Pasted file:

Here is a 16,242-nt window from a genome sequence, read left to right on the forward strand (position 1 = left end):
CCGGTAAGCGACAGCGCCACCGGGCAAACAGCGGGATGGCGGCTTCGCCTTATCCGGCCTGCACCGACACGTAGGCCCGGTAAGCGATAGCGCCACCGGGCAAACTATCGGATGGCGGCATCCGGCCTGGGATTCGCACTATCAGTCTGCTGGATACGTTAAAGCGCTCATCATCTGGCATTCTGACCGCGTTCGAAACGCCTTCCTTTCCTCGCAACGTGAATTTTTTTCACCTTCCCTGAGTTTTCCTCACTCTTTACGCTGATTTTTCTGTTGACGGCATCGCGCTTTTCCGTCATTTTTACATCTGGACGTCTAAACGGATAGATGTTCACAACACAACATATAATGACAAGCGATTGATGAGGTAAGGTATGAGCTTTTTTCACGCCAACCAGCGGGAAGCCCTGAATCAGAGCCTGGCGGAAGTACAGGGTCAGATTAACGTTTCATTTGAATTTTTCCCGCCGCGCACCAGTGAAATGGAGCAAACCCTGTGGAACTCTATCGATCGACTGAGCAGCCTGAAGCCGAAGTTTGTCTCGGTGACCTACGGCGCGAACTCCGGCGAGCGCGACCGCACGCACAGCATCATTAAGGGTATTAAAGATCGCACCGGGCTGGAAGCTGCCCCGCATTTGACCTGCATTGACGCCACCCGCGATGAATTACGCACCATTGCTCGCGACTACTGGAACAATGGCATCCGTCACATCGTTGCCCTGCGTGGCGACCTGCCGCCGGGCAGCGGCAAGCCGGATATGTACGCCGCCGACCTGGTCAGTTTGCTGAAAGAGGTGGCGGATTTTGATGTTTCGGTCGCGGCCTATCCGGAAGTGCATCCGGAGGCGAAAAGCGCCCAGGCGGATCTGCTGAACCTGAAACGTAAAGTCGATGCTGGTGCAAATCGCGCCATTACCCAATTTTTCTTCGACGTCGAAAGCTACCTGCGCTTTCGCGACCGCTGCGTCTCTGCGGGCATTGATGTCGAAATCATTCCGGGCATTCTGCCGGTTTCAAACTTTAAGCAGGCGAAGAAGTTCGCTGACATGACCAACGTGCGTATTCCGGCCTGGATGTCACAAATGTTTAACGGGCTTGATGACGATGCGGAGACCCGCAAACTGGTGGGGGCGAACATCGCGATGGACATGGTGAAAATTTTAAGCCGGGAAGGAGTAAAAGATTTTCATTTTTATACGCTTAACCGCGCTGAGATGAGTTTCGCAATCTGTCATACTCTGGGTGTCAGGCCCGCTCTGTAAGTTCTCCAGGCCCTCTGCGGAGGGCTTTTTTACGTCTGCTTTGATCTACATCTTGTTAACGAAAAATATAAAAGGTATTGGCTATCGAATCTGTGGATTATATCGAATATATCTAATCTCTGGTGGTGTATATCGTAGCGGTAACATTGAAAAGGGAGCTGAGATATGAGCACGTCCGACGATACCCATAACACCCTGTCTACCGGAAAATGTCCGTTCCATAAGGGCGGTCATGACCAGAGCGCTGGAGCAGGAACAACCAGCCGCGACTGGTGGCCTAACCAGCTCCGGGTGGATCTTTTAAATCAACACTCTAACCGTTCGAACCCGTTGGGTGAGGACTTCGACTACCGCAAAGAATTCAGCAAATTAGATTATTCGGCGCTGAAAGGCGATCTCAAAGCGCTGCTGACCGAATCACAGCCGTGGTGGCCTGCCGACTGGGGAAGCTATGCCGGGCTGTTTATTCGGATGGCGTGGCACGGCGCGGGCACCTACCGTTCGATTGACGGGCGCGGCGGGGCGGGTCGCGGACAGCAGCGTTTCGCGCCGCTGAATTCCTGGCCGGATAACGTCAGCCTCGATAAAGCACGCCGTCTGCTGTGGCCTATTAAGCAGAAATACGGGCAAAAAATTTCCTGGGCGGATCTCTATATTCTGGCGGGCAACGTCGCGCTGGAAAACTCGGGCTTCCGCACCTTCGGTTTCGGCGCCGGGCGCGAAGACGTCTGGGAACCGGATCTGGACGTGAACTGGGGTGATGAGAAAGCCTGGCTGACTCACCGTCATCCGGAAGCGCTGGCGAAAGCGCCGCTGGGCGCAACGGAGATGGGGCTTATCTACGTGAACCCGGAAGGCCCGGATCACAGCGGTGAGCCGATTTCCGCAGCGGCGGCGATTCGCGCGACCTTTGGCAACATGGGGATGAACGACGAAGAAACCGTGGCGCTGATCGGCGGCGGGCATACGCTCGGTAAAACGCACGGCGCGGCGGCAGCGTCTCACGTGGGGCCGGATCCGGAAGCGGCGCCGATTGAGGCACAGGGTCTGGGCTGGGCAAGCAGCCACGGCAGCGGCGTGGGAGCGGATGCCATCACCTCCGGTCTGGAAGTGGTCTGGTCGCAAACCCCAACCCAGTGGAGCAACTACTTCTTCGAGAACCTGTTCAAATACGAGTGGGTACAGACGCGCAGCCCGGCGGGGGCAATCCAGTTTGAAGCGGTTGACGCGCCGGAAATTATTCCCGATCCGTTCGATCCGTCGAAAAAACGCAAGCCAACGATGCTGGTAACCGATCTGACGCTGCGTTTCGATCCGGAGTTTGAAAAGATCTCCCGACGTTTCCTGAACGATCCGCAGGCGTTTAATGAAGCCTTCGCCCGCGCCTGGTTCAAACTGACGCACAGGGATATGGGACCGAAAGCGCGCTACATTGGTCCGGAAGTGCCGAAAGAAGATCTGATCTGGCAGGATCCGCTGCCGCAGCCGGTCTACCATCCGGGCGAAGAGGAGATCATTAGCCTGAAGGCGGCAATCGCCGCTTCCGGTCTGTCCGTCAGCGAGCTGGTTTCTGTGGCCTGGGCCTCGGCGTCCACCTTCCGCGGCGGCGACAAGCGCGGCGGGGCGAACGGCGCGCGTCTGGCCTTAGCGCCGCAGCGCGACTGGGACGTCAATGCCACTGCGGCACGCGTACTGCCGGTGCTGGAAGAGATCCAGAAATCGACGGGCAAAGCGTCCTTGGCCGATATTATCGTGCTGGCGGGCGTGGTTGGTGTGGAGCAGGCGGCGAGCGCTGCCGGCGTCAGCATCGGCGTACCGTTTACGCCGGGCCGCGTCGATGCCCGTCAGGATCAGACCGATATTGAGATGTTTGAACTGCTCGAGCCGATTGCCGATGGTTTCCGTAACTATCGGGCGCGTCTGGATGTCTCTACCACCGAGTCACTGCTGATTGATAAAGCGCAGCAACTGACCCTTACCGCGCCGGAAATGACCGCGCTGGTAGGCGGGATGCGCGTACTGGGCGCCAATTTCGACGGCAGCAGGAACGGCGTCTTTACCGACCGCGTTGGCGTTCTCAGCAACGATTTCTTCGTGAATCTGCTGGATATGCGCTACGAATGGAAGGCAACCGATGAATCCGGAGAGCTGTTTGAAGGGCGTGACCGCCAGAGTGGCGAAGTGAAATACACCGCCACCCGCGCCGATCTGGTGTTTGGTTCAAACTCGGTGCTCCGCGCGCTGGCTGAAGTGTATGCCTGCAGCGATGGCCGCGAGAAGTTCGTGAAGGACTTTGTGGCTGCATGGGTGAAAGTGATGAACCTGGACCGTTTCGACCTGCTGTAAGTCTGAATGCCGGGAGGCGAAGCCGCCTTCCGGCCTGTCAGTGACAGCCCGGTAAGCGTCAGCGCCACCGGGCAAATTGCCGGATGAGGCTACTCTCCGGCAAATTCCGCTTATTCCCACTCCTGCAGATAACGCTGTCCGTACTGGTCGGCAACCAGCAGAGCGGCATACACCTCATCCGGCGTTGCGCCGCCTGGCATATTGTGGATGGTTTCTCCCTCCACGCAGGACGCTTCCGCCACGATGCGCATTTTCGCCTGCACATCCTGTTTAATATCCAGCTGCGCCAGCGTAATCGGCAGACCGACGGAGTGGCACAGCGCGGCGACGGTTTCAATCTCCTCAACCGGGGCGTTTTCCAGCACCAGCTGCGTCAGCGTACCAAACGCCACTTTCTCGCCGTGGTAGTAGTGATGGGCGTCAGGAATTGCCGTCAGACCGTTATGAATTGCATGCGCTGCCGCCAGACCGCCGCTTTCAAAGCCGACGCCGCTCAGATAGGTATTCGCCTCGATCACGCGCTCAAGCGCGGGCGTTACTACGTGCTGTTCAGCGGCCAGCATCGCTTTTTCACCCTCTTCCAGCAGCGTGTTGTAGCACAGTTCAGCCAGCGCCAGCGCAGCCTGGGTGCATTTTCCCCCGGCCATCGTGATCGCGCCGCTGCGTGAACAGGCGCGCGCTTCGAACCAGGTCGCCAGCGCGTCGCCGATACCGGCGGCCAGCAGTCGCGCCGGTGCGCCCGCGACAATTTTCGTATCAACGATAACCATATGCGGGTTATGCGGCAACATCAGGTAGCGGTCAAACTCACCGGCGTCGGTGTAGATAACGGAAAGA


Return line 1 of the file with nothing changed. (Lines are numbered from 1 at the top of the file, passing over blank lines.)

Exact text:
Here is a 16,242-nt window from a genome sequence, read left to right on the forward strand (position 1 = left end):